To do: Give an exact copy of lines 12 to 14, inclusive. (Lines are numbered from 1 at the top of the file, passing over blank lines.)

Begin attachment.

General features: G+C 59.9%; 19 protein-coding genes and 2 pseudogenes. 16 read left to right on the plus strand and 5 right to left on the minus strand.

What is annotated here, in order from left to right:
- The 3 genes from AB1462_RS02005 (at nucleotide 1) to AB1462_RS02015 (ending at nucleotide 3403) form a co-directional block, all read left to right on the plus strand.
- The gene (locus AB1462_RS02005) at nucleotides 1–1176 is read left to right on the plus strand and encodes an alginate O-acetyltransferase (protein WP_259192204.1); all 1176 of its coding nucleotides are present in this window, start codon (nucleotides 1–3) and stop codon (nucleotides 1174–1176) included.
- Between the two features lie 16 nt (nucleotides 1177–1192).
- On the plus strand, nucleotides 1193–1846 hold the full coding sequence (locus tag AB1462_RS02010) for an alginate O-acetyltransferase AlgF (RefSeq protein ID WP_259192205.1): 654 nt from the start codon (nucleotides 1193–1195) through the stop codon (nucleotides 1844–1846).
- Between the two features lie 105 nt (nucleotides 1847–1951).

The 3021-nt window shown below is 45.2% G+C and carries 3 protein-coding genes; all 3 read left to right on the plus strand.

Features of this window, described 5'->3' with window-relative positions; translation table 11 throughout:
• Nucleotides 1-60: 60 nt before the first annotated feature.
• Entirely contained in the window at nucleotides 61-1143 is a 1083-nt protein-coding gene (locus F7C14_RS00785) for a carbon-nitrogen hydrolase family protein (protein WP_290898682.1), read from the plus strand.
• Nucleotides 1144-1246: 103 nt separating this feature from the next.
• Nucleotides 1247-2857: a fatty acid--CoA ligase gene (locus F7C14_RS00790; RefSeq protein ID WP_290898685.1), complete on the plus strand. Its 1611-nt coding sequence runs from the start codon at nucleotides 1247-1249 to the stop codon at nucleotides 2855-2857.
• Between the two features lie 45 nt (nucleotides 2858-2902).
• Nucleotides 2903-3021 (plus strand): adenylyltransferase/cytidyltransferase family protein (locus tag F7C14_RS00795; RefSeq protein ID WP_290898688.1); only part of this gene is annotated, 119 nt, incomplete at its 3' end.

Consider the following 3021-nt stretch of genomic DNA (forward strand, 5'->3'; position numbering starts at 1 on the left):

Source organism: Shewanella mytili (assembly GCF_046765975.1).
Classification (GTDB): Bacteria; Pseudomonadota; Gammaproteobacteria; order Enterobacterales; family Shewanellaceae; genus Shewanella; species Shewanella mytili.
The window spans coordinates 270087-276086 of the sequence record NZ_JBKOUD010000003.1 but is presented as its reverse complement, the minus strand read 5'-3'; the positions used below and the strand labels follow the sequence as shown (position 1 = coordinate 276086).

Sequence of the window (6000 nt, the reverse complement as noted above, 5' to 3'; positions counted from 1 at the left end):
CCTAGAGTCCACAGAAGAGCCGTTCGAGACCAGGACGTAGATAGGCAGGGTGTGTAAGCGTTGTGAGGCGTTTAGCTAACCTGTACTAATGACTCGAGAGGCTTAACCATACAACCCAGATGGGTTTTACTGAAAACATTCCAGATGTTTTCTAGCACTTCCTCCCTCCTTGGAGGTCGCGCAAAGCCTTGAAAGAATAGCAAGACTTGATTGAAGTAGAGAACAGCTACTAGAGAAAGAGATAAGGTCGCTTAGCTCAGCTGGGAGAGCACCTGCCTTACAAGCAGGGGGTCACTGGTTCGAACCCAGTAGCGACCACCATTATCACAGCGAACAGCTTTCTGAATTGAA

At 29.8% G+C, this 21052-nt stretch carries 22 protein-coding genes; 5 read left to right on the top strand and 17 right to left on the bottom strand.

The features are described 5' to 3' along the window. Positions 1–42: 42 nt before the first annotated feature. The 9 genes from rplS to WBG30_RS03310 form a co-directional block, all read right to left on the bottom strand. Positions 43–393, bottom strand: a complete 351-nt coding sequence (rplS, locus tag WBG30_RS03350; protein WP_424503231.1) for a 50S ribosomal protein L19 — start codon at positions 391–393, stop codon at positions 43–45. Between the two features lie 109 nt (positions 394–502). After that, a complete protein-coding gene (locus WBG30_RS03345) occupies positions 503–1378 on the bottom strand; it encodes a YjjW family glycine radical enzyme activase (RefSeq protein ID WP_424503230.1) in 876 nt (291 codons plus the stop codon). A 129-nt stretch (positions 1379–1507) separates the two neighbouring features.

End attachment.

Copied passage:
• Nucleotides 1144-1246: 103 nt separating this feature from the next.
• Nucleotides 1247-2857: a fatty acid--CoA ligase gene (locus F7C14_RS00790; RefSeq protein ID WP_290898685.1), complete on the plus strand. Its 1611-nt coding sequence runs from the start codon at nucleotides 1247-1249 to the stop codon at nucleotides 2855-2857.
• Between the two features lie 45 nt (nucleotides 2858-2902).